Much of the settling of the New World by British colonists resulted from the efforts of mercantile companies seeking a profit, and they did so under royal charters. In 1606, King James I issued a charter to the Virginia Company of London, granting it the right to establish colonies between the thirty-fourth and fortyfirst parallels of the new continent. The London Company, as it was called, would have a governor and an advisory council of thirteen, located in London, to direct the colony’s affairs, although it could appoint local councils, also of thirteen men, to actually govern the colonies. The stockholders of the company were to assemble from time to time in a general court.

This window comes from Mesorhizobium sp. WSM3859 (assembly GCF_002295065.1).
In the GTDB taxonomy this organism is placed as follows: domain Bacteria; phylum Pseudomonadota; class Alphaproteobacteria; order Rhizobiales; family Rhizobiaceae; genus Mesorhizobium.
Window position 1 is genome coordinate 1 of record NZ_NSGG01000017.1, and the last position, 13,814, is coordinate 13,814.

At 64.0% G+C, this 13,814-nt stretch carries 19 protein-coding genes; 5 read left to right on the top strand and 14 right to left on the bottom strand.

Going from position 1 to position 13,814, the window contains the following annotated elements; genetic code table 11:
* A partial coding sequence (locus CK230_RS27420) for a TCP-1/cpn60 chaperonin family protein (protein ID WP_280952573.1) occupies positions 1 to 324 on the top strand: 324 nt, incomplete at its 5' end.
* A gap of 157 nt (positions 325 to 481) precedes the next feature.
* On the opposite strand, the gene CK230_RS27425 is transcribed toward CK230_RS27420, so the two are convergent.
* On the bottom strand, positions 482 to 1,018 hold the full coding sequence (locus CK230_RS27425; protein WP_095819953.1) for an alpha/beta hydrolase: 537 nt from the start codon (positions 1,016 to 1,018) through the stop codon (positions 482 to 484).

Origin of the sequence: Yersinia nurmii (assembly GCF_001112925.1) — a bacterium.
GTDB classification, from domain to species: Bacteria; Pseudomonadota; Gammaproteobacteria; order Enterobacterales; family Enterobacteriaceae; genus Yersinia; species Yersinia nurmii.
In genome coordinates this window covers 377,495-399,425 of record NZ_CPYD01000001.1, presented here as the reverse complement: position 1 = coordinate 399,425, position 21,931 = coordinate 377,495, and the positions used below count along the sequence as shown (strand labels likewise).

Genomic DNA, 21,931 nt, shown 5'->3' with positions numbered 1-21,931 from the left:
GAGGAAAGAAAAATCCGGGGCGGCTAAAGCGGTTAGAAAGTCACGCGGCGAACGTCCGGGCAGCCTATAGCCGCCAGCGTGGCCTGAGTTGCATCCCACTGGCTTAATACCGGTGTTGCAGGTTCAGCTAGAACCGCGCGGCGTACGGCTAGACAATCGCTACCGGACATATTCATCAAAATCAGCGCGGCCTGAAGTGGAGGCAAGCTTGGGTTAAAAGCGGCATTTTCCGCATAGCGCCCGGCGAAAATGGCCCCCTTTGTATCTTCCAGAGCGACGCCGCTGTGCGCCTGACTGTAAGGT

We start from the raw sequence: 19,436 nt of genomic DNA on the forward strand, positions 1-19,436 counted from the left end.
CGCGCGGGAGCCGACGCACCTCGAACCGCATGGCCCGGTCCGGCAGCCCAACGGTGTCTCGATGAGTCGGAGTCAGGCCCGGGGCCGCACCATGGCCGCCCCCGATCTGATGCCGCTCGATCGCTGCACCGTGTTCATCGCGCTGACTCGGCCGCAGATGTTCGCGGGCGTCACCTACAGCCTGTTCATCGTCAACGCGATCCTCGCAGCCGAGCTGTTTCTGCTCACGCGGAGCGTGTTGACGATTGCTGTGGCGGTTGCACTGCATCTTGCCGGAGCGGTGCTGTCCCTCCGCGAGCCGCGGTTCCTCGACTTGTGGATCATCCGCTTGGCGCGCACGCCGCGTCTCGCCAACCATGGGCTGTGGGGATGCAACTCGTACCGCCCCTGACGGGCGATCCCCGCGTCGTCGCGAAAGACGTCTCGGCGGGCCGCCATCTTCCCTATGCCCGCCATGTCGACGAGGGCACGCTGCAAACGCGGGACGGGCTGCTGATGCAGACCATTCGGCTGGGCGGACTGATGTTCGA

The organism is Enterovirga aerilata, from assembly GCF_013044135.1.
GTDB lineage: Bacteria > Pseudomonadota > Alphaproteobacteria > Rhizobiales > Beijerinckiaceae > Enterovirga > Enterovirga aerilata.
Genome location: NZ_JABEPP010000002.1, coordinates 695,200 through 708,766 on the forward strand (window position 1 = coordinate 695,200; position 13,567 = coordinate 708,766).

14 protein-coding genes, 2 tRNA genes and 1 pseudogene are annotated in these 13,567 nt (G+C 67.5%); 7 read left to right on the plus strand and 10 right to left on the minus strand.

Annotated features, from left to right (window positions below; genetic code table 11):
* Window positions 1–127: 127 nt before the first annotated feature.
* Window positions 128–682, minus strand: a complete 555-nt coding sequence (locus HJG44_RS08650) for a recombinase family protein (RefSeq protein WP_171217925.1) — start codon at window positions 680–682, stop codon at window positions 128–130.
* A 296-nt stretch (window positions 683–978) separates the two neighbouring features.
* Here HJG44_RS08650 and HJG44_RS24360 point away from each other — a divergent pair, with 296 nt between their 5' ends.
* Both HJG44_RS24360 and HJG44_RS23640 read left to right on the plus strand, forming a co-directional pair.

From the standpoint of liberties, the most important part of the charter declared that the settlers were to enjoy ‘‘all Liberties, Franchises and Immunities... as if they had been abiding and born within this our Realm of England.’’ The idea that colonists would continue to have the rights of Englishmen was not new, however, but had been included in the Letters Patent Elizabeth I had given to Sir Humphrey Gilbert in 1578, which held that any person settling in colonies founded by Gilbert ‘‘shall and may have, and enjoy all the privileges of free denizens and persons native of England.’’
The importance of the charter, from the colonial viewpoint, is that at no point had they either given up or had taken from them the rights of Englishmen secured under Magna Carta and other documents of the English constitution. When the colonists rose up in rebellion a little over a century and a half later, they did so as Englishmen claiming the rights of Englishmen.
MELVIN I. UROFSKY
References and Further Reading